Similar differences also exist in the countries' plans to downsize their respective armed forces. Poland currently has 150,000 men under arms, with plans to reduce that number over the next six years to 100,000 -- half of whom will be draftees and half volunteers.
The Czech government plans to phase out conscription altogether by 2006, reduce its armed forces from the current 50,000 personnel to an all-volunteer force of 35,000, and close half of the country's 150 bases. Prague has decided that rather than try to have it all, it can best contribute to NATO by directing most of its military resources into a few small niche areas where it can fulfill specific needs.
''We tried to figure out how to play the best role as a small country with limited resources,'' Czech Defense Ministry strategic planning director Jan Vana said in an interview last year. ''The idea was to specialize, but we weren't going to specialize in cooks.''
The Czechs decided to create what Vana calls ''centers of excellence'' and ''active assets'' that can meet NATO's needs. These included two anti-nuclear, -biological, and -chemical (NBC) units, a mobile field hospital, and a new passive radar system.
Other small countries have followed the Czechs' lead in specializing, most notably the seven countries that were invited to join the alliance at NATO's November 2002 Prague Summit. Slovakia is working closely with the Czechs to improve its own NBC unit. Latvia, Lithuania, and Estonia are cooperating to operate a Baltic-wide radar system that guards the northwestern frontier of NATO's airspace. Romania and Slovenia have each touted their militaries' skills in fighting on mountainous terrain.
NATO officials say niche contributions will be a key part of a new rapid-deployment force that the alliance unveiled in October. The force currently has 9,000 troops and will be expanded to 20,000 by 2006.
Warsaw is also focusing on specific areas of excellence, most notably the country's special forces, which have received high marks for their performance in Iraq. But Poland, which is four times the size of the Czech Republic and shares borders with Ukraine and Belarus, accounting for a large part of NATO's eastern frontier, faces greater security threats than the Czech Republic and therefore does not have the luxury of only specializing in a few niche areas.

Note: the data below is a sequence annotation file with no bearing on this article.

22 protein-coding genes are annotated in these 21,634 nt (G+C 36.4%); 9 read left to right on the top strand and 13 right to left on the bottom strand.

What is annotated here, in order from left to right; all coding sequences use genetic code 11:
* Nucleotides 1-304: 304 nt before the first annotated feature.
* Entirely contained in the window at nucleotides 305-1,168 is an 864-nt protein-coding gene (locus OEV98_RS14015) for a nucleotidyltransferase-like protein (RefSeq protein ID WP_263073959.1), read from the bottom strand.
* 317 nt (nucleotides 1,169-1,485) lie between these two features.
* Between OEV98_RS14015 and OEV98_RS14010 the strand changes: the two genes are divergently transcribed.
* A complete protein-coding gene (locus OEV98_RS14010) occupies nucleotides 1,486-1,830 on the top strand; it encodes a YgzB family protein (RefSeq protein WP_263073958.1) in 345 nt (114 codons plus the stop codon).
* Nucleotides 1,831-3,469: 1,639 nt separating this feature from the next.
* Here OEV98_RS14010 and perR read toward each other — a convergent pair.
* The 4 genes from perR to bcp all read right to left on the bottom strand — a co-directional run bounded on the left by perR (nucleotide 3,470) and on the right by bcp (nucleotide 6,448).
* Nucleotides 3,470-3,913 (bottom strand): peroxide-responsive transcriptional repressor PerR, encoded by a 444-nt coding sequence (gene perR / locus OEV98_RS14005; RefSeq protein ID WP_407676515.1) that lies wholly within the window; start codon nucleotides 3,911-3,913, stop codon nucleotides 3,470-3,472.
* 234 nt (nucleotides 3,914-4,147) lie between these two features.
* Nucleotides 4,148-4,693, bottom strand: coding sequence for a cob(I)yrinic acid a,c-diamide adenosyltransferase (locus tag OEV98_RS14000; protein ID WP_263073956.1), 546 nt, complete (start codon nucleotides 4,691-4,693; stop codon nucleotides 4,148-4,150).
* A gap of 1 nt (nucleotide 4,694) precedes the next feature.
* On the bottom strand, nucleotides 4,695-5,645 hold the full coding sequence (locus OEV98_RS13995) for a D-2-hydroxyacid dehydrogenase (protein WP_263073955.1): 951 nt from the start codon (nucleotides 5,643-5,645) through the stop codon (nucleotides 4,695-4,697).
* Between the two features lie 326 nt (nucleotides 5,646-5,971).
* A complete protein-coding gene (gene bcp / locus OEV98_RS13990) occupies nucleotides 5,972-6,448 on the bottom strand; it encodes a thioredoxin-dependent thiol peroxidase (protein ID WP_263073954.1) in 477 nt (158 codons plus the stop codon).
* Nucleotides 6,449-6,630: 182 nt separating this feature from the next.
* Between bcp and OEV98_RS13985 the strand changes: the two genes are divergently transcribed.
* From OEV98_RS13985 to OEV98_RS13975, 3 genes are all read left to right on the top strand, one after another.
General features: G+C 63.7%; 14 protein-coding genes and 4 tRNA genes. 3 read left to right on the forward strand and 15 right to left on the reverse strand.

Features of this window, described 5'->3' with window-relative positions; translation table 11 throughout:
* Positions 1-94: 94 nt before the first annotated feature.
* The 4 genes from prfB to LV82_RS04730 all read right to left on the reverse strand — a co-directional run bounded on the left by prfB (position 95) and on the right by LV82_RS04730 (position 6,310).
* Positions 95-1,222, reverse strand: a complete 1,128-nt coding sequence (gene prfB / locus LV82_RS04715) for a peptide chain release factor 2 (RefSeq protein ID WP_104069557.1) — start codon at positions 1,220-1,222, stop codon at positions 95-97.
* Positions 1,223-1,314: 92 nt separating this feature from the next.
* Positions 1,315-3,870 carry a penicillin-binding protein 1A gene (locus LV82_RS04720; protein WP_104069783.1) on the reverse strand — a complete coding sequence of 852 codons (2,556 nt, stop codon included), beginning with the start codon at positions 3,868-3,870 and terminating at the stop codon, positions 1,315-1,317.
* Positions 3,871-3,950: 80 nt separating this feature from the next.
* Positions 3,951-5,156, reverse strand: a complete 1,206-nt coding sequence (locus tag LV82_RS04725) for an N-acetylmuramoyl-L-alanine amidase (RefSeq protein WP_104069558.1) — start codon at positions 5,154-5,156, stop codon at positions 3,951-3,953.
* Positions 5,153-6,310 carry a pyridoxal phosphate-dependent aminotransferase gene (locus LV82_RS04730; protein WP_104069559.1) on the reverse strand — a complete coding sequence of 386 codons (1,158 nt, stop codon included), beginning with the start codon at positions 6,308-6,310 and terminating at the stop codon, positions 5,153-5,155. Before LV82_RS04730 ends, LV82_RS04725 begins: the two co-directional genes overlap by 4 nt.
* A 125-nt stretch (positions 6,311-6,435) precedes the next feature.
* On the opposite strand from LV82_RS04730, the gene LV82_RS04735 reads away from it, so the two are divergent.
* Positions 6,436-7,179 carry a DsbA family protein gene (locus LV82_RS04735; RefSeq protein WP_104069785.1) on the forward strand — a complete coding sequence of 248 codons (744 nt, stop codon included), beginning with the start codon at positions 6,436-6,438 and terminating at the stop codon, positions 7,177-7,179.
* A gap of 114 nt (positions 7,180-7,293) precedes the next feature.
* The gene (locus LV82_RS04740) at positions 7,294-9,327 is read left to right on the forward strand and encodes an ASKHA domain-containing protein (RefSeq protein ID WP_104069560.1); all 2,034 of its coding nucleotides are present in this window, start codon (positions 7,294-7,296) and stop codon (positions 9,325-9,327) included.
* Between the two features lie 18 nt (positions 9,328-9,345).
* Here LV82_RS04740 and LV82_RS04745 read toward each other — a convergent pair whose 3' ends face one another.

"Poland is not small enough to specialize," said Bronislaw Komorowski, deputy chairman of the Sejm's National Defense Committee. "It is a frontier country in NATO and cannot afford to eliminate certain forces. Being a frontier country, we must have a military prepared to defend our territory -- land, sea, and air."
But Poland, alone among the former communist states that have joined NATO, aspires to play a leading role in Central and Eastern Europe.
"Poland has a chance to play the role of leader in this part of the world," Komorowski said.
...AFTER WHICH SPS GOES ON THE ATTACK. Then, according to "Kommersant-Daily" on 14 November, Nemtsov countered in the televised debate by saying that SPS is not asking for "a marriage" but to "put out the fire of an authoritarian regime." "Chubais and Yavlinskii don't love each other, so what? Forget about your differences!" Nemtsov said. During the period of the debate when candidates are allowed to ask each other questions, Nemtsov asked Yavlinskii what connects him to Russia, since he was born in Ukraine, his family lives in England, and he spends half of his time abroad. Yavlinskii responded that he does not see anything bad in being born in Ukraine, and that his family lives in Moscow but his youngest son studies in England because there is no place in Russia to study his particular high level of mathematics. "Kommersant-Daily," which is controlled by Boris Berezovskii, asked why Nemtsov would ask such a question of a potential comrade-in-arms and concluded that now the leadership of SPS feels freed of any obligations to Yabloko and will support President Putin in the March 2004 presidential election. JAC